Keep or Walk: Jay Jackson went from minor-league contract with an invite to spring training to fan favourite with the Blue Jays

Photo credit:Gary A. Vasquez-USA TODAY Sports
Evan Stack
3 months ago
The 2023 Blue Jays had a great bullpen, one of the best the team has ever had. There were major contributions from familiar names like Jordan Romano and Tim Mayza, additions such as Jordan Hicks, and strong performances from a handful of others. One of those other names is a pitcher who was more than likely not projected to play a critical role in this team’s success. That pitcher is Jay Jackson.
It’d be hard to have a more adventurous and up-and-down season than what Jackson went through last year, as his MLB transactions page logged five call-ups, five options to Buffalo, and an unfortunate designation for assignment on the final day of the regular season. Even his signing to the team had its twists and turns; Jackson was signed to a minor league contract in January, released in March, and then re-signed to a split contract just a few days later.
The journey proved to be well worth it for both Jackson and the Blue Jays, as the now-36-year-old posted the best MLB season of his career. Jackson tossed 29.2 innings, displaying a 3-1 record, 2.12 ERA, 8.2 K/9, and a 0.91 WHIP. If you read between the lines, you’ll see Jackson was at the epicentre of the Aaron Judge eye-peeping fiasco, a 16.2 scoreless innings streak, “taking one for the team” by pitching 2.2 innings of relief after Alek Manoah only recorded one out against the Astros, and a clutch late-inning performance during a July game in Chavez Ravine against the Dodgers.
Jackson’s success coupled nicely with his effervescent personality and his constant smiling face quickly made him a fan favorite. Whether it was something as small as recording an out or something as big as getting out of a jam, Jackson’s smile would be the very next thing you’d see on the TV screen. Hashtag SMILE – if you know, you know.
As I mentioned earlier, Jackson was seemingly caught in a number crunch and was DFA’d on the final day of the season. He had a legitimate case to have a spot on the postseason roster, but nonetheless, he heads into free agency with a prosperous 2023 to build on.

The case to keep Jackson

This is a point that I’ve referenced a lot and I’ll reference it again, but most of Toronto’s bullpen is back for 2024, and that means that there will be limited spots up for grabs. If it comes down to analyzing performances, it’d be hard to overlook what Jackson was able to do last season.
Jackson spent the majority of the season as the “27th man” if you will. But even with that role, Jackson still found his way into a handful of high-leverage situations. He certainly may be looking to leverage his stellar season into a larger role with another team, but if he’s willing, he’d be a luxury to have in the “in case of emergency” capacity again. There’s a chance that Jordan Hicks will get a large payday with another team, and there’s always a chance that the Blue Jays could trade a name like Yimi Garcia or Trevor Richards and use Jackson as a middle-innings-man instead.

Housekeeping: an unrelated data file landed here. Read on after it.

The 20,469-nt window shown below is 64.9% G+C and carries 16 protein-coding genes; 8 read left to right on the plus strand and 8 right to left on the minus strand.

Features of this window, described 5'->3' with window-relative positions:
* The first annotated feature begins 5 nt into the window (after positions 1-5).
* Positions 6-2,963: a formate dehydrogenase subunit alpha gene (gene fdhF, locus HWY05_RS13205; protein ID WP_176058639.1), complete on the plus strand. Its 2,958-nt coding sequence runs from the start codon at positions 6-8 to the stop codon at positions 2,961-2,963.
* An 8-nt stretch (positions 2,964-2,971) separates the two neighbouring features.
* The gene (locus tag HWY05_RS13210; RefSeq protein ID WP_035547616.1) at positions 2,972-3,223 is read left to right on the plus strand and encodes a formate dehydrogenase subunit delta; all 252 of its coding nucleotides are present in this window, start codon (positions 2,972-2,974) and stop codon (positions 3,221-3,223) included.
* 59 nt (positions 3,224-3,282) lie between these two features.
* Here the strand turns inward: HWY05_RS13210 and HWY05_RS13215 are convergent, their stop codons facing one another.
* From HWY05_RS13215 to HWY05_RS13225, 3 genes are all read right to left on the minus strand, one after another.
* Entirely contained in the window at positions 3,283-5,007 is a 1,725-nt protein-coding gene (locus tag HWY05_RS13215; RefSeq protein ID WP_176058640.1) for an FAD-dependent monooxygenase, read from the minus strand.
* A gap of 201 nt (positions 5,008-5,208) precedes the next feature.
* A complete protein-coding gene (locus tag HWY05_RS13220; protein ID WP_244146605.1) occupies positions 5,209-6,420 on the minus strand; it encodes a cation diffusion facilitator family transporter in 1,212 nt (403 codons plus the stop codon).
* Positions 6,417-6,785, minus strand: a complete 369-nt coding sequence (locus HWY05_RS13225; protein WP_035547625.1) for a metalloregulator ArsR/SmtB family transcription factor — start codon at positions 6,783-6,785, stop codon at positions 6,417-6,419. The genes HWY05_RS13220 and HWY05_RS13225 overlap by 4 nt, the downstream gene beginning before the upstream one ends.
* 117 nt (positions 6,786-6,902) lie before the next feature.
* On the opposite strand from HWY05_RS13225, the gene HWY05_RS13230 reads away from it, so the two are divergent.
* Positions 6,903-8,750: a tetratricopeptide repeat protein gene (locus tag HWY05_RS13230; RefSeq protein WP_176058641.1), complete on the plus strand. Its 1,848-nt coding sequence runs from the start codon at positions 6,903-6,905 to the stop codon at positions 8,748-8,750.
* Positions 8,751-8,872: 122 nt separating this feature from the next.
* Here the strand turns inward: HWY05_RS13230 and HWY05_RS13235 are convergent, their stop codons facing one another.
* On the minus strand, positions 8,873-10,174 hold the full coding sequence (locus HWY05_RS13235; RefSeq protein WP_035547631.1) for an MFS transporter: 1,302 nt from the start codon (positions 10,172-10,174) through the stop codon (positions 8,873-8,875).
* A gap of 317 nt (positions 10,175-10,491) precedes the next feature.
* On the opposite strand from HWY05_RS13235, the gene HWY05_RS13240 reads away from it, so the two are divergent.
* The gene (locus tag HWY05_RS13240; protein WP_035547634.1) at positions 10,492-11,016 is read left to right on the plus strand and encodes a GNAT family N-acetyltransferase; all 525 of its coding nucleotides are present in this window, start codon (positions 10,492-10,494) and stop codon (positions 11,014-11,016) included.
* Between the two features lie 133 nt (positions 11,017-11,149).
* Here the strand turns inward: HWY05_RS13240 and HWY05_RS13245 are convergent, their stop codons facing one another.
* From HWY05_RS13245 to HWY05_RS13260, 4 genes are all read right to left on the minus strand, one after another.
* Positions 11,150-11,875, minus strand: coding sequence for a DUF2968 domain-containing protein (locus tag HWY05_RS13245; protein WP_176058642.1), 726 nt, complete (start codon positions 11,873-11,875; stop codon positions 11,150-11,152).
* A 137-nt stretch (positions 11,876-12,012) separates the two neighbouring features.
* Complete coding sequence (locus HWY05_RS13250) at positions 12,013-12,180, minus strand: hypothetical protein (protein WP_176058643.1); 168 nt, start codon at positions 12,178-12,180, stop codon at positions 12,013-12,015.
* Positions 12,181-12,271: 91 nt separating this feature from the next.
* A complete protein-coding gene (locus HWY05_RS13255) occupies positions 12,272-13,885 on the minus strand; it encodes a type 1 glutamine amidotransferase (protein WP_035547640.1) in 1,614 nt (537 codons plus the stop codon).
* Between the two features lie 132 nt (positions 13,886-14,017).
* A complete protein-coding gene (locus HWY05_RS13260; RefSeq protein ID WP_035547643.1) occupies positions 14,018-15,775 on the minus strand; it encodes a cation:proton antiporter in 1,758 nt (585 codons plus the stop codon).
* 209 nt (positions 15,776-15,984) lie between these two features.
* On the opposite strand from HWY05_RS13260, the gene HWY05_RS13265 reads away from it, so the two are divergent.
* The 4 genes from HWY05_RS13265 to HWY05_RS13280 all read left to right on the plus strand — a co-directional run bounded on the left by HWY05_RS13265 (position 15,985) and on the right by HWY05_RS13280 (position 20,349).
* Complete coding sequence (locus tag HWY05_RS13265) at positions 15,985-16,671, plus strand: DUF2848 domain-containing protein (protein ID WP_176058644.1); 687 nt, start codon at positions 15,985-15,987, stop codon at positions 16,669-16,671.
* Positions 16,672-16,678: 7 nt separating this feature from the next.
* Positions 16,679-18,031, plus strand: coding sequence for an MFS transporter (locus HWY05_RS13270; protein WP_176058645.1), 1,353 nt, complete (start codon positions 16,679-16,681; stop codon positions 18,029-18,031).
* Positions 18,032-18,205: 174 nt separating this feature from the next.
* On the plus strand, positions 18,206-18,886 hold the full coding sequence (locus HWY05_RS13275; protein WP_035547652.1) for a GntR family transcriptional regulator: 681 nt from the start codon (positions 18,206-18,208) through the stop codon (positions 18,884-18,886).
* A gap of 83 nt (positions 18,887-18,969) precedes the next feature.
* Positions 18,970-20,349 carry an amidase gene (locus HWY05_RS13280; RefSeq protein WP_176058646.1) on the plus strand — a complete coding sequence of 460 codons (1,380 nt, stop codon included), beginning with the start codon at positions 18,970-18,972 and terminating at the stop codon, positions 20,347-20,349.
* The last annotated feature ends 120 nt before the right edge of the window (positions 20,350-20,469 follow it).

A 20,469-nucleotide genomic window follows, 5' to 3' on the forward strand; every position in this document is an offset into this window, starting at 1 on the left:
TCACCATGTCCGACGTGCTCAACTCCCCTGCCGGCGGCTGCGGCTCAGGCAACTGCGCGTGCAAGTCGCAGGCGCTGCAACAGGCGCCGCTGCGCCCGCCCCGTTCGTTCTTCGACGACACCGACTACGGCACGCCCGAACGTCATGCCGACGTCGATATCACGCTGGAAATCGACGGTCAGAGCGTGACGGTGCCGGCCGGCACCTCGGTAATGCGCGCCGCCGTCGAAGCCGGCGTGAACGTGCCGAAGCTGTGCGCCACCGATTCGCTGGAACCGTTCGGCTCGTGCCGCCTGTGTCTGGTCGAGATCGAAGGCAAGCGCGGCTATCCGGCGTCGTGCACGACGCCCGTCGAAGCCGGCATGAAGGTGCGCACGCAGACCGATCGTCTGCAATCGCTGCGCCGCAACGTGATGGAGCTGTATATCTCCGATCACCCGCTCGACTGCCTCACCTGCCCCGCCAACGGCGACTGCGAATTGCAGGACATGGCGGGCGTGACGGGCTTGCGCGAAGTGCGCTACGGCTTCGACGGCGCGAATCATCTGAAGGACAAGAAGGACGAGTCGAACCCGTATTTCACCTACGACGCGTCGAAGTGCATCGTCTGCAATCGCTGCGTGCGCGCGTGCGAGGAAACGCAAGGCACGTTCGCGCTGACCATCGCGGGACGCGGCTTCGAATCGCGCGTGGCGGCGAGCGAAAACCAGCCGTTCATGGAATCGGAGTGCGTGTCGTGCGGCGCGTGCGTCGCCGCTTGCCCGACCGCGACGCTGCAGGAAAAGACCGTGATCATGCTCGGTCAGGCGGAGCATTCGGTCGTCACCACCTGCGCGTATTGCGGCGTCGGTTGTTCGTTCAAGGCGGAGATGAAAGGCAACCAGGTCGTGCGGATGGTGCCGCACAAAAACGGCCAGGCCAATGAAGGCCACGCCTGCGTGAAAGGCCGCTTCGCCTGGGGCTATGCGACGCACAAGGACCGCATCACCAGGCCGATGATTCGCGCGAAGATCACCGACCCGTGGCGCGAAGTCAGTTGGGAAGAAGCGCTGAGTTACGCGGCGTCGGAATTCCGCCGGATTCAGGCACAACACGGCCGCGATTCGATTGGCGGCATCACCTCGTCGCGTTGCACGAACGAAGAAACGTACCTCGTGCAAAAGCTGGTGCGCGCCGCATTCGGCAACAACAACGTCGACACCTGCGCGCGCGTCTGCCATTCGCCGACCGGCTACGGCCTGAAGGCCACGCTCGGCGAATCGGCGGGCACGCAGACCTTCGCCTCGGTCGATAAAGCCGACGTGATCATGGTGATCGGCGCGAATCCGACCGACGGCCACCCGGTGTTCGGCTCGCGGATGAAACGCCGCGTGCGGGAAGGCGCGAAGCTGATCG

The case to let Jackson walk

The other side to the point of having a deep bullpen is that there may not be a spot for Jackson in 2024. Not only do the Jays have several relievers under contract returning, but they have some younger options in their system who they might prioritize giving an opportunity.
With his performance last year, Jackson has probably earned a true major league contract, and surely one of the 29 other teams would show enough interest. With the Jays recently announcing that they’ll pick up Chad Green’s two-year, $21 million contract, Ross Atkins has already thrown a lot of money into their bullpen payroll.
Not only does Jackson take a spot in the bullpen, but he would also occupy a 40-man roster position. Furthermore, Toronto already has several right-handed options out of the bullpen, this may be a different story if Jackson was a lefty.

Jul 14, 2023; Toronto, Ontario, CAN; Toronto Blue Jays relief pitcher Jay Jackson (35) hugs teammate catcher Danny Jansen (9) after defeating the Arizona Diamondbacks at Rogers Centre. Mandatory Credit: Kevin Sousa-USA TODAY Sports

The Verdict

Whether he re-signs with the Jays or not, I can see either result happening for Jackson. The journeyman found his best successes in Toronto, so maybe he won’t go searching for a ton of money if things went well there and he wants stability. But, as I mentioned earlier, he has also earned himself more money if he wants it. Part of me also thinks Jackson’s spot came down to him or Chad Green, and the Blue Jays made their decision there, but maybe I’m wrong about that.
Regardless of what happens with Jackson, he deserves a lot of credit for what he endured physically and mentally last season. Jackson had to juggle the constant travel back and forth from Toronto and Buffalo with the birth of his son back in July. His son, JR, was born 15 weeks premature, but was able to come off of his I.V. in the NICU a few weeks later. Jackson used any off days in the season to travel to visit his son.
A 162-game season already presents limited opportunities to see family members, but a situation like Jackson’s is one that can weigh a player down. Being able to perform the way he did while balancing his son’s status is a major testament to Jackson as a baseball player and as a man.
Wherever he goes, Jackson will always have fans in Toronto.



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